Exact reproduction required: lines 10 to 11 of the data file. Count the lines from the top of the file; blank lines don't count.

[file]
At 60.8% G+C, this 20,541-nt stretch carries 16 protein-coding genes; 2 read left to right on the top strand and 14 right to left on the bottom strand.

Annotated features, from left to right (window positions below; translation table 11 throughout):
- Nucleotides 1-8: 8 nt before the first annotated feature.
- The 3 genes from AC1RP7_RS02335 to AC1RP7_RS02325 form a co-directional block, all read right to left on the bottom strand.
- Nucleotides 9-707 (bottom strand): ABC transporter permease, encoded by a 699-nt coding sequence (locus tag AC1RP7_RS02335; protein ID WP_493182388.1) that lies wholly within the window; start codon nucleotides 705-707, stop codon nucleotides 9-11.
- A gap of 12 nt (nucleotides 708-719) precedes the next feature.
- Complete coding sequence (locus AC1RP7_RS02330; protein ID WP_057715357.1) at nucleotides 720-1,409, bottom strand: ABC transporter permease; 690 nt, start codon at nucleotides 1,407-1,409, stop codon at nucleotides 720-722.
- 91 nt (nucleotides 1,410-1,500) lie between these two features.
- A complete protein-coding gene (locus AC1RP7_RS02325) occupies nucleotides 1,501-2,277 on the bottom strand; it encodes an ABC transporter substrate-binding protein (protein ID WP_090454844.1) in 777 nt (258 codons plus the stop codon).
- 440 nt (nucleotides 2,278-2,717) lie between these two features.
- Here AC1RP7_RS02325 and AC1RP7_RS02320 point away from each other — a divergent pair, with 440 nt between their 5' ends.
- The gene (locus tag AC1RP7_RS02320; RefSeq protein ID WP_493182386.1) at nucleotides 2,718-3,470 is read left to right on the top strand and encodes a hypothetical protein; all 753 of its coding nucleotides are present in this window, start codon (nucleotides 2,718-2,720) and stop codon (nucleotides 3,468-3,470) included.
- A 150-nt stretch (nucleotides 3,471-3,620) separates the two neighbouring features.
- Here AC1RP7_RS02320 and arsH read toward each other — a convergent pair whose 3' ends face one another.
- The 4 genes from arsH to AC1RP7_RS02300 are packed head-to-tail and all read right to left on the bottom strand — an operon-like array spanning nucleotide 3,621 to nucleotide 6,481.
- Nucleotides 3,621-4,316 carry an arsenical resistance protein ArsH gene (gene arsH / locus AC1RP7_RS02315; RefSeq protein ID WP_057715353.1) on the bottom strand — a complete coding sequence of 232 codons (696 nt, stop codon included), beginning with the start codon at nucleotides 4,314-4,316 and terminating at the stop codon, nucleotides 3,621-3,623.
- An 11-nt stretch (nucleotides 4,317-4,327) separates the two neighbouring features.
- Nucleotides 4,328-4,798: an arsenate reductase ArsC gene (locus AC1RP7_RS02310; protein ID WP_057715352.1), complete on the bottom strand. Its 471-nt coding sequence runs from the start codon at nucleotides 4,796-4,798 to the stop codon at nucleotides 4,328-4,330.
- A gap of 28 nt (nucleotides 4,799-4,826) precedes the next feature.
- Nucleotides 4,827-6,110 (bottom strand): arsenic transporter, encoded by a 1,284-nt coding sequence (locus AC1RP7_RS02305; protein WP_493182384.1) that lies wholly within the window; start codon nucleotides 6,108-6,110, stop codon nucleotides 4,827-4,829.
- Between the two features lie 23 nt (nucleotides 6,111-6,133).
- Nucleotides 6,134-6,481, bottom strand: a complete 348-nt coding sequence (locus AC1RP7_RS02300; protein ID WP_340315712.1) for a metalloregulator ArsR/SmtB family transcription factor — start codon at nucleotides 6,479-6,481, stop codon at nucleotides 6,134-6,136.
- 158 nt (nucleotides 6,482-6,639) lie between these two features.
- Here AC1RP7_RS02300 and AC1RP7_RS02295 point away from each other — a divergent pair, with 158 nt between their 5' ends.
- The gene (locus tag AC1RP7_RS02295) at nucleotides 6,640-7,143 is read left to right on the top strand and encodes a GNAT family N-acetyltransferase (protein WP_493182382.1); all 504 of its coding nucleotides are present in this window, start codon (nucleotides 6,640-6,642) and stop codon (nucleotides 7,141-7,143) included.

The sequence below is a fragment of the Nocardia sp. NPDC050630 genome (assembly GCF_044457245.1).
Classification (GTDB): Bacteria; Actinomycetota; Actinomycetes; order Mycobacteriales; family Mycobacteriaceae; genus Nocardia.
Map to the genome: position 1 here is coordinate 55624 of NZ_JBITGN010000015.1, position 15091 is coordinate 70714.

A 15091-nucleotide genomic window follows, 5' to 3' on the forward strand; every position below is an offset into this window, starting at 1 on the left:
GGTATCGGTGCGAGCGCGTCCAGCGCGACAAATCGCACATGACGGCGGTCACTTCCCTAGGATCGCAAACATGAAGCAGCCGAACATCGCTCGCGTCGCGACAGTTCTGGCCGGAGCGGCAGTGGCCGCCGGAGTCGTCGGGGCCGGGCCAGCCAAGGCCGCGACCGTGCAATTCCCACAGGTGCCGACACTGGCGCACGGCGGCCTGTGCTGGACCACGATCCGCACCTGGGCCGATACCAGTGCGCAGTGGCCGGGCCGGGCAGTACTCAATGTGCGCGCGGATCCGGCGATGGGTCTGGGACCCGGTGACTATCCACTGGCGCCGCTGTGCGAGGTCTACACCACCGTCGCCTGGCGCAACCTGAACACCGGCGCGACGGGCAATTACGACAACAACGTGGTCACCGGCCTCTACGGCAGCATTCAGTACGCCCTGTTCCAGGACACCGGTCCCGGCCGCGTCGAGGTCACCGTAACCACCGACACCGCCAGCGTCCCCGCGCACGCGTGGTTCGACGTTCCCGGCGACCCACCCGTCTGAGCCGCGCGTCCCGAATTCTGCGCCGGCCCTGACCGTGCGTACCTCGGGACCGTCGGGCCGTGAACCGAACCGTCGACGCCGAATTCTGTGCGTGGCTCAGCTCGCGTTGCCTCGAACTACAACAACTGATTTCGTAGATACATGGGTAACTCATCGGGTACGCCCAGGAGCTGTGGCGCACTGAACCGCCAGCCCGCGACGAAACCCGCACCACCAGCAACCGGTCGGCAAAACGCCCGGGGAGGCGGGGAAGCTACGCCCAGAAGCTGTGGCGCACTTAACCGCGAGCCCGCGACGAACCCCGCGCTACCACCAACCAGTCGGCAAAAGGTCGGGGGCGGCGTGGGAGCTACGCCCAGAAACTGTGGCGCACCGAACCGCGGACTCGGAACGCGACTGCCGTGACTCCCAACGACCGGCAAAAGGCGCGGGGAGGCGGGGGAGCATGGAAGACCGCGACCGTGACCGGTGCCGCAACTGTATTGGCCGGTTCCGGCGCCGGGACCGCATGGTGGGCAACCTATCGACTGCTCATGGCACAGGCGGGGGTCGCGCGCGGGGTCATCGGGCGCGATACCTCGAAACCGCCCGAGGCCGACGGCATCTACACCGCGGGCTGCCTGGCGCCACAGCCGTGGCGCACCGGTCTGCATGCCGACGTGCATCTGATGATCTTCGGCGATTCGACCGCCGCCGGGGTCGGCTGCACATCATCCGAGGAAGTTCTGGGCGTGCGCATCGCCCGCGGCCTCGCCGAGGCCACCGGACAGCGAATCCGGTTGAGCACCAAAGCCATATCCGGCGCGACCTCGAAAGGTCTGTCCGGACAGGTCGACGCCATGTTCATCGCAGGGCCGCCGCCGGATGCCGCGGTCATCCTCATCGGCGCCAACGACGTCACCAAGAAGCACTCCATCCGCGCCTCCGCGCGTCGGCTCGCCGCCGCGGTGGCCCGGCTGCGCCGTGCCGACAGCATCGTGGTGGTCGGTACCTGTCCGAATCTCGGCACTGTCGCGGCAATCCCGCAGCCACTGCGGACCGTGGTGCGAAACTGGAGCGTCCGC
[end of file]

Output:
- 440 nt (nucleotides 2,278-2,717) lie between these two features.
- Here AC1RP7_RS02325 and AC1RP7_RS02320 point away from each other — a divergent pair, with 440 nt between their 5' ends.